The Reincarnation of Peter Proud (1975)

35mm film, colour
mono, English

An American horror film directed by J. Lee Thompson.

Plot Summary

Peter Proud suffers flashbacks to a previous life and finds himself drawn to a place he is sure he has never visited but which seems familiar. He meets Marcia Curtis, who believes that her long dead husband has been reincarnated in Proud. Things start to get really worrying when Proud falls in love with Ann Curtis, Marcia's daughter – but if Proud really is the of Marcia's husband, isn't Ann his daughter…?


Director: J. Lee Thompson
B.C.P., Cinerama
Vice President in Charge of Production: John Pommer
Executive Producer: Charles A. Pratt
Producer: Frank P. Rosenberg
Production Manager: Hal Blair
Script: Max Ehrlich
Assistant Director: Buck Hall
Director of Photography: Victor J. Kemper
Music: Jerry Goldsmith
Score Mixer: Dan Wallin
Make-up: Jack H. Young
Hair: Virginia Jones
Matte Artist: Jim Danforth
Production Designer: Jack Martin Smith
Set Decorators: Robert De Vestel, Barbara Krieger
Locations: Holyoke, Massachusetts, USA; Springfield, Massachusetts, USA

Michael Sarrazin (Peter Proud)
Jennifer O'Neill (Ann Curtis)
Margot Kidder (Marcia Curtis)
Cornelia Sharpe (Nora Hayes)
Paul Hecht (Dr Samuel Goodman)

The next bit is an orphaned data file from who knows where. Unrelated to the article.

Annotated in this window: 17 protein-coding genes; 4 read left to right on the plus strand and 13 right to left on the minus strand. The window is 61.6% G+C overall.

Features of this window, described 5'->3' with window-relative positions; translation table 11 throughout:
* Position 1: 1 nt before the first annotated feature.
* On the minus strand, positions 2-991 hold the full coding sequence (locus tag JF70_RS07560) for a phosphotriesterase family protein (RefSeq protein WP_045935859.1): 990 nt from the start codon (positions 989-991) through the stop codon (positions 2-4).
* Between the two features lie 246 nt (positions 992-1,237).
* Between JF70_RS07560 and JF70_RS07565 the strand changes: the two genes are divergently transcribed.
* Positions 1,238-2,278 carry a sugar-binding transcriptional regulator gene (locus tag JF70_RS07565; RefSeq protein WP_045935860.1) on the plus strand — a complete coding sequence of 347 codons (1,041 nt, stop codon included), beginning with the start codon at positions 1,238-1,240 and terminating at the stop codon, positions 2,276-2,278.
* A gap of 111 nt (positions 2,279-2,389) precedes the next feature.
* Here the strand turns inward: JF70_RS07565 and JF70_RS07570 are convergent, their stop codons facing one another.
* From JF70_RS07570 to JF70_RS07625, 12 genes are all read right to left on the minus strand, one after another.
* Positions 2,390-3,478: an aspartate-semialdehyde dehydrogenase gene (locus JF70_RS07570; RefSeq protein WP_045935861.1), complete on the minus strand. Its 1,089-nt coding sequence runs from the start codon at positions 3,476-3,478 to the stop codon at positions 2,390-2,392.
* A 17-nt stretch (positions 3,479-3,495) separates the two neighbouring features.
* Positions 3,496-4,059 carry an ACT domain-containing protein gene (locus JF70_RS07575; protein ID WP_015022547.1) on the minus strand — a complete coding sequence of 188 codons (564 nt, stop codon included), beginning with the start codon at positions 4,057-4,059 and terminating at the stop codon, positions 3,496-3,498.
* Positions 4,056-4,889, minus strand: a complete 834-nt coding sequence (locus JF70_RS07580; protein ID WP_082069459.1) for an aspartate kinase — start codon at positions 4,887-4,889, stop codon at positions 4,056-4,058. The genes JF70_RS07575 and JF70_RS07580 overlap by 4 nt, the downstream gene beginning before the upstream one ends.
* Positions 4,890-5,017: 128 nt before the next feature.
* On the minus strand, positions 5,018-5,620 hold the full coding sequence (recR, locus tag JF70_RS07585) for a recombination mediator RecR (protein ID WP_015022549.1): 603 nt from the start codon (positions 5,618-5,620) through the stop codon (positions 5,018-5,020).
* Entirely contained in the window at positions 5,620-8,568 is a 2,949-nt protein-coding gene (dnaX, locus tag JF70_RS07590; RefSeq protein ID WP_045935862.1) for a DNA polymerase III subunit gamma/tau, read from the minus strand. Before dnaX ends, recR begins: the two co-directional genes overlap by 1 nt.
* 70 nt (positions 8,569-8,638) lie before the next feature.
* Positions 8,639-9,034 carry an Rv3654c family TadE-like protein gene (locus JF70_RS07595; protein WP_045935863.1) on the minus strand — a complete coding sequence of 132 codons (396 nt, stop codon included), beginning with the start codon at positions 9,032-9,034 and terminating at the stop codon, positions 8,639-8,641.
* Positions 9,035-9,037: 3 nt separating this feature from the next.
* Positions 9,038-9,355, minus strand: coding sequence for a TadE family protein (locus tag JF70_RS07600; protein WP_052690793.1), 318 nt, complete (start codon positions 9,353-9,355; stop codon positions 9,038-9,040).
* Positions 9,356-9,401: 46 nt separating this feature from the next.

Tony Stephano (Jeff Curtis)
Norman Burton (Dr Frederick Spear)
Anne Ives (Ellen Curtis)
Debralee Scott (Suzy)
Jon Richards (newspaper custodian)
Steve Franken (Dr Charles Crennis)
Fred Stuthman (Pop Johnson)
Lester Fletcher (car salesman)
Paul Nevens (room clerk)
Breanna Benjamin (Miss Hagerson)
Addison Powell (Reeves)
Phillip Clark (number five)
Gene Boland (Charlie)
Albert Henderson (police sergeant)
Connie Garrison (Ellie)



Screen International no.3 (20 September 1975) p.15
If the credits didn't inform me that this film is based on a novel I would have imagined it to have been padded out from a short story. The basic elements of the plot are strong. But its development is only hindered by the tedious bickerings between Peter and Nora; and the suspense that should be building in the second half sags into lunatic melodrama whenever alcoholic Marcia reaches for another drink. The inclusion of so much irrelevant friction suggests panic efforts to popularise for the sake of audiences whose intelligence has been underrated But, in spite of the banalities and the unimaginatively stereotyped female, characters, Michael Sarazin's sympathetic performance keeps the story credible and interesting.”- from a review by Marjorie Bilbow



  • Radio Times 18-24 February 1984 p.16 – review
  • Screen International no.3 (20 September 1975) p.15 – credits, synopsis, review (by Marjorie Bilbow)


  • American International Pictures: A Comprehensive Filmography by Rob Craig pp.303-304
  • American International Pictures: A Filmography by Robert L. Ottoson pp.277-278 – credits, synopsis, review
  • Faster and Furiouser: The Revised and Fattened Fable of American International Pictures by Mark Thomas McGee p.320
  • Horror and Science Fiction Films II by Donald C. Willis p.325
  • Horror Films of the 1970s by John Kenneth Muir p.366 – credits, note
  • Horrorshows: The A-Z of Horror in Film, TV, Radio and Theatre by Gene Wright p.158 – credits, review